A version of Mehndi, an art that originated in India, henna tattoos are made from a dye derived from the henna shrub, which is native to southern Asia and northern Africa. The designs are drawn on the skin with a paste made of henna and left on for up to 12 hours. After they are removed, an orange stain remains, which darkens to red over 48 hours.
Henna tattoos last anywhere from three to 21 days, depending primarily on the thickness of the skin on which they are applied. Application of the designs may take anywhere from a few minutes to several hours, depending on the complexity of the design. Henna tattoos do not hurt and are completely safe; however, black henna (which is not traditional henna) includes the chemical p-phenylenediamine, which can cause liver damage and severe skin reactions.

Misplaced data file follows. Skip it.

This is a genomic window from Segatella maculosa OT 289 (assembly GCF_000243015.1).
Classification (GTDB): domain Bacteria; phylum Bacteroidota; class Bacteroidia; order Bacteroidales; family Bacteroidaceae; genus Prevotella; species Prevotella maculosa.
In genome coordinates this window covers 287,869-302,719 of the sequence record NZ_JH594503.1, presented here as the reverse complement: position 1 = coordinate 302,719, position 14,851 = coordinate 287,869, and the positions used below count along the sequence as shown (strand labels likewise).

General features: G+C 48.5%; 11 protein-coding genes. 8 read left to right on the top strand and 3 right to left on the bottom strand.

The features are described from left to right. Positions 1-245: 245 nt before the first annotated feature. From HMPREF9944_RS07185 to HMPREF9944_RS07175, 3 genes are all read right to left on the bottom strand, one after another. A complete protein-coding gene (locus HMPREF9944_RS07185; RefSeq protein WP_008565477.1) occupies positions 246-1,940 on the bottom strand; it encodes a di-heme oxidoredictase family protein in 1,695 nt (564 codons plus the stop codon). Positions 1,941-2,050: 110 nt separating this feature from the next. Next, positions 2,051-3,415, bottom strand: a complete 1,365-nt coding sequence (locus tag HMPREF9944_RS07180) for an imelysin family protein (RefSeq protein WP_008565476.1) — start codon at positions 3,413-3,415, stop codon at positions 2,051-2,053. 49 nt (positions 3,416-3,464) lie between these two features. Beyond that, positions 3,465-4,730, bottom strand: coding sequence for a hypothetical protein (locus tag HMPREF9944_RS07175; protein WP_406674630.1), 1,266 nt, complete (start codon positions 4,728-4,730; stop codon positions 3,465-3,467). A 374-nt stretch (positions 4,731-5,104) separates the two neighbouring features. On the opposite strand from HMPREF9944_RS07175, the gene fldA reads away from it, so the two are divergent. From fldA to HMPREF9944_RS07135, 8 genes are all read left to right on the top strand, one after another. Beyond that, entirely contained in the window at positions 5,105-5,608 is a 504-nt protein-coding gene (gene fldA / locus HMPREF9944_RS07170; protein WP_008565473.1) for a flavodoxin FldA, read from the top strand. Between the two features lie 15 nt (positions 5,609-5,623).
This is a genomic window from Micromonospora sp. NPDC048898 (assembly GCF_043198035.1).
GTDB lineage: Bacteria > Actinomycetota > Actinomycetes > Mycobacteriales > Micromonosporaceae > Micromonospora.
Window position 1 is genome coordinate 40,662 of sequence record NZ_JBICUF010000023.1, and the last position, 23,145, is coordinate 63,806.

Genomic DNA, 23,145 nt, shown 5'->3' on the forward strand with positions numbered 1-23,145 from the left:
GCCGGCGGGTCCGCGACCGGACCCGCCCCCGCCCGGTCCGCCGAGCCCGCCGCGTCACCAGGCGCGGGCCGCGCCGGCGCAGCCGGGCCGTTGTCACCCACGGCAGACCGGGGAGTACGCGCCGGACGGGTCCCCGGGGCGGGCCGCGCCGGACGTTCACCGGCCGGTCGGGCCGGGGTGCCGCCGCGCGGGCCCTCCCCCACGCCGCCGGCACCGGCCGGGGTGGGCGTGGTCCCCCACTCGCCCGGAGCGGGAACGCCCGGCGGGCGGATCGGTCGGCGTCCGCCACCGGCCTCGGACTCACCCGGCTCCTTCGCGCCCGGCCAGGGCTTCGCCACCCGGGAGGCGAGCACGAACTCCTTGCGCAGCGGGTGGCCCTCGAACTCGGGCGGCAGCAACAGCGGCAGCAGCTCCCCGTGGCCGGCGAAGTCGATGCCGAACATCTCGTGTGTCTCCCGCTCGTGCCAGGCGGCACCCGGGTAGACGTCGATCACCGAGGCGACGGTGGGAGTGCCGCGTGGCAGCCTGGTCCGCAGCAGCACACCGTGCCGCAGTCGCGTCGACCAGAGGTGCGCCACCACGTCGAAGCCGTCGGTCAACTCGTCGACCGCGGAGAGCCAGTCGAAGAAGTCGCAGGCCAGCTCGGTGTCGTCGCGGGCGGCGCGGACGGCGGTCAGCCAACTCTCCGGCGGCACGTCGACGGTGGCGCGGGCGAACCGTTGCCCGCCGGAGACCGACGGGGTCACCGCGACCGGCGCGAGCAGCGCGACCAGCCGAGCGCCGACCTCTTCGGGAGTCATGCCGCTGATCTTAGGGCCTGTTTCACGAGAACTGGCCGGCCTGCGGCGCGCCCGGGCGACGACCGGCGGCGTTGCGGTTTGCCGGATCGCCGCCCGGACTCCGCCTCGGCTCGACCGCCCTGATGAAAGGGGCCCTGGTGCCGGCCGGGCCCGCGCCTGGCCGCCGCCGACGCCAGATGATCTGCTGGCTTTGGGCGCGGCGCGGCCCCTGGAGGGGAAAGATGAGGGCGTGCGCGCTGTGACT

In the art of Mehndi, henna designs are applied to the hands and feet of brides to decorate them for their weddings. Modern henna designs can be applied to any part of the body. Although people use the word "tattoo" to refer to henna, all it has in common with actual tattoos is its use for body ornamentation; unlike a tattoo, henna is not permanent.